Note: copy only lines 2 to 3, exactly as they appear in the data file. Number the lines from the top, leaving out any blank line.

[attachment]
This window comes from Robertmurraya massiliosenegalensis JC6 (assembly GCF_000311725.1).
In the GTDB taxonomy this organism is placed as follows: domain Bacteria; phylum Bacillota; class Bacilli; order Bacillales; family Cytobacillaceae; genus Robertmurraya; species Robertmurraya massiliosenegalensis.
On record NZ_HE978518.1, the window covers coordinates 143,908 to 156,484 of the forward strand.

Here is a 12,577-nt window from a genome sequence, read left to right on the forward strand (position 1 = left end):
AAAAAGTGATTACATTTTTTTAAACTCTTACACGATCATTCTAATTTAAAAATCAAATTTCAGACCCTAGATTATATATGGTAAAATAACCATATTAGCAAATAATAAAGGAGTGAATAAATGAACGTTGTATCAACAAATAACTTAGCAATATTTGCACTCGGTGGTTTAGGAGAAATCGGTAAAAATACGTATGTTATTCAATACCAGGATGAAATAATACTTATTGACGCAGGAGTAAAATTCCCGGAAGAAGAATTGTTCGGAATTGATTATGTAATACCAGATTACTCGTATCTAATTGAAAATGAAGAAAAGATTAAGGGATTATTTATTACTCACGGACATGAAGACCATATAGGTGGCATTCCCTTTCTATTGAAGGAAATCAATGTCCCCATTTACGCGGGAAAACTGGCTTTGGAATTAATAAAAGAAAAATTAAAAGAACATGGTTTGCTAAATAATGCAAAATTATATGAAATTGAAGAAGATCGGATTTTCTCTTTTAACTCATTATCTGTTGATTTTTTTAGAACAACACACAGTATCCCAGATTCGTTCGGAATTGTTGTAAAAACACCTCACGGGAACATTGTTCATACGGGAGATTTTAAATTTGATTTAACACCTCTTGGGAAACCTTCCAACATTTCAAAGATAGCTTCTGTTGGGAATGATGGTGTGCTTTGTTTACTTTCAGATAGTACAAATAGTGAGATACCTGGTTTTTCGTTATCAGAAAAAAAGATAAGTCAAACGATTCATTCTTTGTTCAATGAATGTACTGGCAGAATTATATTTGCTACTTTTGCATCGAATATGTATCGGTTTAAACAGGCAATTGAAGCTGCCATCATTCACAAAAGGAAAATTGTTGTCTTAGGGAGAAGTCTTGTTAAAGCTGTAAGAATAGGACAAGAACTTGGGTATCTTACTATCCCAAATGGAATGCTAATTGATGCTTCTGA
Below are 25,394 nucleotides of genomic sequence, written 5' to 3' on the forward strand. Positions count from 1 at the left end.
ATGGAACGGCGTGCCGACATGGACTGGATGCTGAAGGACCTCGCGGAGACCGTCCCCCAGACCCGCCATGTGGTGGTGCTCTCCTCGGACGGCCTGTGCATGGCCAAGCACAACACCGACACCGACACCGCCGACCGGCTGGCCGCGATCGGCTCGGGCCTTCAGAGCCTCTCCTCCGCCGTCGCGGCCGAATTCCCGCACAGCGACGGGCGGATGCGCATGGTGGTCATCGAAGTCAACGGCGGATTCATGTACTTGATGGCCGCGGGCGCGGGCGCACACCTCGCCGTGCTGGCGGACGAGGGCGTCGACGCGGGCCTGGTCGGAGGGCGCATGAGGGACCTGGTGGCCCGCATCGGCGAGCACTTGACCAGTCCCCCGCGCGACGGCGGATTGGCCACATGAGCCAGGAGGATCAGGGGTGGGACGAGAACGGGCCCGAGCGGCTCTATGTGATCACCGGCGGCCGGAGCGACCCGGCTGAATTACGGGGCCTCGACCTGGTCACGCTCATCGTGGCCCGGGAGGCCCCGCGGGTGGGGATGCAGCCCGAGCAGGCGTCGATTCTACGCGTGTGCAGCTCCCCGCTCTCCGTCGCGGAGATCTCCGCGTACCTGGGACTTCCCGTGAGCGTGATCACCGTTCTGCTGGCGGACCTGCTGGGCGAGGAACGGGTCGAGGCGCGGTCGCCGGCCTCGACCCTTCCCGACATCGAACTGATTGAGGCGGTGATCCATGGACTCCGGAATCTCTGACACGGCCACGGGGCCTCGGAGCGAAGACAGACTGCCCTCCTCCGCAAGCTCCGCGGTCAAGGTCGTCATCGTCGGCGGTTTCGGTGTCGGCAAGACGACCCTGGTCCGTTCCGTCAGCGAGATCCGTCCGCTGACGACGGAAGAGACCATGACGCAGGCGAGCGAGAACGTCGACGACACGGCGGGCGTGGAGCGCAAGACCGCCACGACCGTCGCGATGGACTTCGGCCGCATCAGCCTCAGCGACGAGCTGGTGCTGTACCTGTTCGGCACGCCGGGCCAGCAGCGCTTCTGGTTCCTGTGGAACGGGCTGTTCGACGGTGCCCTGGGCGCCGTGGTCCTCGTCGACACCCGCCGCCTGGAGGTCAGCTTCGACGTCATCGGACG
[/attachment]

In the GTDB taxonomy this organism is placed as follows: domain Bacteria; phylum Bacillota; class Bacilli; order Bacillales; family Cytobacillaceae; genus Robertmurraya; species Robertmurraya massiliosenegalensis.
On record NZ_HE978518.1, the window covers coordinates 143,908 to 156,484 of the forward strand.